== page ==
Keywords: Price reveal auction; Endogenous price; Descending auction
    JEL: D44 D82 C72
    Date: 2011–10–01
  8. By: Andrea Pozzi (EIEF)
    Abstract: I study the impact of e-commerce on competition in retail markets. Using scanner data from a large chain that markets grocery online and through traditional stores, I illustrate that selling online reduces the barrier of geographic differentiation and allows stealing business from competitors. Between 60% and 70% of the sales made online by the chain are stolen from other grocers, the rest coming from self cannibalization. I show that small stores are suffering the largest losses from this reallocation of market shares, as they were more heavily relying on geographic differentiation to survive the competitive pressure of big-box stores.
    JEL: D22 L21 L81
    Date: 2011
  9. By: Sebastien Nouet (LEDa - Laboratoire d'Economie de Dauphine - Université Paris IX - Paris Dauphine); Jean Eric Pelet (LEMNA - Laboratoire d'économie et de management de Nantes Atlantique - Université de Nantes : EA4272); Ballantyne David (Centre for Relationship Marketing and Service Management - université d'Otago)
    Abstract: The purpose of this paper is to offer customer relationship insights in what is a fast developing new e-commerce development strategy. We examine the potential synergies between digital social networks (DSN) and e-commerce websites, thus bringing e-commerce and DSN websites into the same relational network orbit. A Delphi dialogical survey among ten DSN experts was arranged (five academics plus five web designers) to draw out from experts the degree of consensus currently existing between them on the strategies, competencies and resources needed for achieving effective DSN-website links. Our literature review allowed us to develop seven key themes, which were presented to our 10 DSN experts. Their evaluations were then obtained on a series of propositions within each of those themes, using a Delphi iterative review process. Convergence of expert opinion (and hence consensus) on each of these propositions emerged across four themes out of the seven presented. Results reveal the importance of firms obtaining good DSN technical expertise. Competencies of an ideal technical expert are defined but opinion diverged on how to find such skilled people in the short term. Thus a necessary but interim step in many firms may be the creation of dual roles for technical expertise and a network community (service) management. We conclude that our findings raise further questions for discussion; nonetheless it is clear that SME organizations can just as easily as large corporate enterprises outsource the development of the technical expertise necessary for the creation of effective DSN-ecommerce relationship links.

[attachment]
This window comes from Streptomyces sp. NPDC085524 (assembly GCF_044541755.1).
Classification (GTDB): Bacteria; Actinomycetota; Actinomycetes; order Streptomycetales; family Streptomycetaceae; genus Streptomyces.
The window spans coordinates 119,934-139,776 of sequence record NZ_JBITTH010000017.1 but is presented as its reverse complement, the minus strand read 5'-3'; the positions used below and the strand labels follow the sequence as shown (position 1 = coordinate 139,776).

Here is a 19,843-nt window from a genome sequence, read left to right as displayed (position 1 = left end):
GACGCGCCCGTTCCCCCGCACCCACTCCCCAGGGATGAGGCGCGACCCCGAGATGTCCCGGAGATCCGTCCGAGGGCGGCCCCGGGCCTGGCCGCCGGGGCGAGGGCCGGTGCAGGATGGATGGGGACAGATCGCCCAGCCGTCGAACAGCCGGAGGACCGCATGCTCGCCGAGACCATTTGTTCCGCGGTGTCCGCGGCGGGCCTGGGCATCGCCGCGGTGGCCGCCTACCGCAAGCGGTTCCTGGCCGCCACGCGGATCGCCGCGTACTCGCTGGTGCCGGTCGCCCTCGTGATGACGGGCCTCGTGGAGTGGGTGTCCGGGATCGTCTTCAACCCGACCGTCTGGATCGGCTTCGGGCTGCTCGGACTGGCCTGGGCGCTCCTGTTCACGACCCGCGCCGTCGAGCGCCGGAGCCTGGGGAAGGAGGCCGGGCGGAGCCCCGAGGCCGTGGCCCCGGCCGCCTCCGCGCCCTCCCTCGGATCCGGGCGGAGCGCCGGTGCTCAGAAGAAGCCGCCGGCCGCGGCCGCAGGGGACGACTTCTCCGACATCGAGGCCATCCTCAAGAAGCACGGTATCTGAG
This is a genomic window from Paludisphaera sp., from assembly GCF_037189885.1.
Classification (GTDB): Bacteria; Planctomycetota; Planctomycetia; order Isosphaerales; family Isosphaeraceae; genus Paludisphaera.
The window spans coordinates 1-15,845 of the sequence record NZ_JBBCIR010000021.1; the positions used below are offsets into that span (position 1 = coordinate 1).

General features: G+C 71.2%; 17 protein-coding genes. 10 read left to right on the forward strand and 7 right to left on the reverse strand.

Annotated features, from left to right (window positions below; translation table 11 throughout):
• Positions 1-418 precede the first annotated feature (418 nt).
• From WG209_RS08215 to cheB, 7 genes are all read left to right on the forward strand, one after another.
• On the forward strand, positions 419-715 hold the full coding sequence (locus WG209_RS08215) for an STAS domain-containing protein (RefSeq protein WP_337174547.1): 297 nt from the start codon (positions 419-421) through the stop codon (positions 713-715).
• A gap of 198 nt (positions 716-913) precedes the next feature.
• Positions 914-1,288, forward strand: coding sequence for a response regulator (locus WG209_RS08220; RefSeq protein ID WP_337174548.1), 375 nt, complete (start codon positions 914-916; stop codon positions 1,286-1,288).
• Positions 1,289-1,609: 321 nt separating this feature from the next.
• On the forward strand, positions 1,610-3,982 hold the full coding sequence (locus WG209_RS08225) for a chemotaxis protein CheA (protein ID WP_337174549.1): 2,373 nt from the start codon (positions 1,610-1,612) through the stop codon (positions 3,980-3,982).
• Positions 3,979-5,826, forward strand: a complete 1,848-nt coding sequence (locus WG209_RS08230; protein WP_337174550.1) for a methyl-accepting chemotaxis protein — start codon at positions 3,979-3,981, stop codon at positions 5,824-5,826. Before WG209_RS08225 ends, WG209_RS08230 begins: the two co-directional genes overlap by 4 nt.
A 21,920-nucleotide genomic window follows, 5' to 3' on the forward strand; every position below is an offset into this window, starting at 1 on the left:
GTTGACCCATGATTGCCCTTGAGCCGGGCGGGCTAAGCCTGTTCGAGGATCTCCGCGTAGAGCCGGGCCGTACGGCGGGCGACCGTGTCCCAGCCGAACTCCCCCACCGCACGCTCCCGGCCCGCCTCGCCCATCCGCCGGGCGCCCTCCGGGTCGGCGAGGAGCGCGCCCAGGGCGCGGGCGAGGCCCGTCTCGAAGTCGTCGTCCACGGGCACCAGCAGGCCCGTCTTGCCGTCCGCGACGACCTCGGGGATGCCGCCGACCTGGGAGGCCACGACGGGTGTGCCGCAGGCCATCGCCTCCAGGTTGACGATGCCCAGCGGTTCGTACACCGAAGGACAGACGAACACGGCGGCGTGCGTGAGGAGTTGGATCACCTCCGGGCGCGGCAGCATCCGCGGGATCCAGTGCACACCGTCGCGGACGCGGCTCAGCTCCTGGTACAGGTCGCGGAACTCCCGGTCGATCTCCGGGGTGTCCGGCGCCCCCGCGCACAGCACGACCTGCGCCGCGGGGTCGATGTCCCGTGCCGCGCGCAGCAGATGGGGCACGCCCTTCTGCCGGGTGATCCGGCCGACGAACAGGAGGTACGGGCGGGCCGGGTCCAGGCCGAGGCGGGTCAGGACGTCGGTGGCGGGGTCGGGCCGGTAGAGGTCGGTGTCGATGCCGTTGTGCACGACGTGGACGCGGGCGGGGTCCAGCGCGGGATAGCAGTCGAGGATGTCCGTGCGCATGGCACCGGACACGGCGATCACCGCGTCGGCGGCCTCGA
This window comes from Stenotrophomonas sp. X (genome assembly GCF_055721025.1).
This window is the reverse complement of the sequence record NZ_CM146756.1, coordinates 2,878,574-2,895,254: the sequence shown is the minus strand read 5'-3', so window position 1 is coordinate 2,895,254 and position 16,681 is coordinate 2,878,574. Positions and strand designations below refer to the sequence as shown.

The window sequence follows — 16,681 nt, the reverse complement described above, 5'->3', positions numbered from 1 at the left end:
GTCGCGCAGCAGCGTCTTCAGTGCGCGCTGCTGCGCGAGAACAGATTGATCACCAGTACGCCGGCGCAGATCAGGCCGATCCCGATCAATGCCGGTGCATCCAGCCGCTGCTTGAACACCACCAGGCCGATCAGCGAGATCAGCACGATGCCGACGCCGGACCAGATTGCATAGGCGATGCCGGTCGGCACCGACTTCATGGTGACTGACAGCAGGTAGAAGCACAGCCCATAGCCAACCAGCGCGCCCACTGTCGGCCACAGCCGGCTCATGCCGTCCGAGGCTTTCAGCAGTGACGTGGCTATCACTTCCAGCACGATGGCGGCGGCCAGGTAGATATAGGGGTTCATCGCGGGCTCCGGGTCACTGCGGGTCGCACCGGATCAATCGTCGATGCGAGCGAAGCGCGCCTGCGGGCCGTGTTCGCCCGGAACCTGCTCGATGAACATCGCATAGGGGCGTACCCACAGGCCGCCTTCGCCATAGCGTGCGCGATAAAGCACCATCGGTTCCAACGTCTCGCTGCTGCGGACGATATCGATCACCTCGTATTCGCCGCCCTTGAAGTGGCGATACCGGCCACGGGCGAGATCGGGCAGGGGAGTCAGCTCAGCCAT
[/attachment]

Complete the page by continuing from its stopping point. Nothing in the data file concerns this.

Keywords: social networks, e-commerce, Facebook, Delphi method
    Date: 2011–12–25

This nep-mkt issue is ©2012 by Joao Carlos Correia Leitao. It is provided as is without any express or implied warranty. It may be freely redistributed in whole or in part for any purpose. If distributed in part, please include this notice.